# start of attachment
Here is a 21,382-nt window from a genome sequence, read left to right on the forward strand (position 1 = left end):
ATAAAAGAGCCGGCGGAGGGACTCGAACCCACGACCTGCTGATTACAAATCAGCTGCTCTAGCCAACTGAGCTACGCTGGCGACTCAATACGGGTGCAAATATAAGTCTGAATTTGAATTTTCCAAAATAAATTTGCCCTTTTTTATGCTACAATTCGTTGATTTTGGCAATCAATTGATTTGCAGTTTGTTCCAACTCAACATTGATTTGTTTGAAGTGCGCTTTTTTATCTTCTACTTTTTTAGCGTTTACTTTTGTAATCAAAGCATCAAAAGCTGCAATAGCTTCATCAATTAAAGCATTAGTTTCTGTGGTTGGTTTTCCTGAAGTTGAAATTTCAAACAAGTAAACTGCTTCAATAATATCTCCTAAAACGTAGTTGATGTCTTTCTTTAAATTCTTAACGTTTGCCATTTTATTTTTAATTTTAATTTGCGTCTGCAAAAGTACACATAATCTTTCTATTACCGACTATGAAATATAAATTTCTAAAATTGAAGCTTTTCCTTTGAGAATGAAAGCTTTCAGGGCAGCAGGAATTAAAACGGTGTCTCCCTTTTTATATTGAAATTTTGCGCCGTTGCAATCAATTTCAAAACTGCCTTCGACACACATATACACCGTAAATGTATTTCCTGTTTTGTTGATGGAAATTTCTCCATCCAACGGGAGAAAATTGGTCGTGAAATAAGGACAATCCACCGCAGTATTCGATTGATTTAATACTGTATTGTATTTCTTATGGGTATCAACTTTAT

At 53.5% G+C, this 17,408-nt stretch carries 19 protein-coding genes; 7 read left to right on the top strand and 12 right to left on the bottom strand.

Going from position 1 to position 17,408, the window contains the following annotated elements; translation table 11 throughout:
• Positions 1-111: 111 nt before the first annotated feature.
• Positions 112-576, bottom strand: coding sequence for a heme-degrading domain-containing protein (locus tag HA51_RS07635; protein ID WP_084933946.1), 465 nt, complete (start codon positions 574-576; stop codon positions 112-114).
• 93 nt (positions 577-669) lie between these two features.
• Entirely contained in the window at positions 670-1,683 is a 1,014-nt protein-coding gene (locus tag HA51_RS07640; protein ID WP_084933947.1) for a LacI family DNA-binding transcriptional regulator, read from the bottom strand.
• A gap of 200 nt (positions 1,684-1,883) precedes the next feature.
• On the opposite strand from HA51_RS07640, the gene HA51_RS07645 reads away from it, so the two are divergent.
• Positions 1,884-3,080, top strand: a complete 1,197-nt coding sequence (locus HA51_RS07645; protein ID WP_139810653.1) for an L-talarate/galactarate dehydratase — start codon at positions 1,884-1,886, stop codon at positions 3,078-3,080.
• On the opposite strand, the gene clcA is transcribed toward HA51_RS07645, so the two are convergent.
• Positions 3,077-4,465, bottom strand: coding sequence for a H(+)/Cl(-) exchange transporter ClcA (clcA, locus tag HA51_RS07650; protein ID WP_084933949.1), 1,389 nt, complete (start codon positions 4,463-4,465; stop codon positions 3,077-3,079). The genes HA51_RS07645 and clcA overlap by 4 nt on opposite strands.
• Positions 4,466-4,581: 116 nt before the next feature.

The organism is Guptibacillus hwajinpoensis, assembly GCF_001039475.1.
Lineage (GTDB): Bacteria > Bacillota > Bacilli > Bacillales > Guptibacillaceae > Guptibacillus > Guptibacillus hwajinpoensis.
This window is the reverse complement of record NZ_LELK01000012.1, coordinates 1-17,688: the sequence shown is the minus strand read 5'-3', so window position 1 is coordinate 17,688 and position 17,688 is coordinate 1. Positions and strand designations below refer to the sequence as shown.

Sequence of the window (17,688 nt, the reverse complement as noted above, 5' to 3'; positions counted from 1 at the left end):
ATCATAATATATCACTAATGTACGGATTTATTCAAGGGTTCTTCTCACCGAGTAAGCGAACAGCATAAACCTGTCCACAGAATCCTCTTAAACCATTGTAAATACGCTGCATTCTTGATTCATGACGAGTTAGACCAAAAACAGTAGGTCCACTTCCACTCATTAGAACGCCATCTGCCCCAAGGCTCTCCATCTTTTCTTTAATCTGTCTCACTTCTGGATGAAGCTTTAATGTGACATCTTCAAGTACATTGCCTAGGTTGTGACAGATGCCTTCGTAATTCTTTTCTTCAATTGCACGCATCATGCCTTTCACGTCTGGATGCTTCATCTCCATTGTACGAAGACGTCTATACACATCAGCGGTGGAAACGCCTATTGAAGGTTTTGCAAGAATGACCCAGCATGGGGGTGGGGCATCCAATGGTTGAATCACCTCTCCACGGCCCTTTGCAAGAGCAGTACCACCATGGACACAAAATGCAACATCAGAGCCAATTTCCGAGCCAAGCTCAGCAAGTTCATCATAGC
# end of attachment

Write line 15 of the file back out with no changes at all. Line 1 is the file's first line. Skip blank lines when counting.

The organism is Guptibacillus hwajinpoensis, assembly GCF_001039475.1.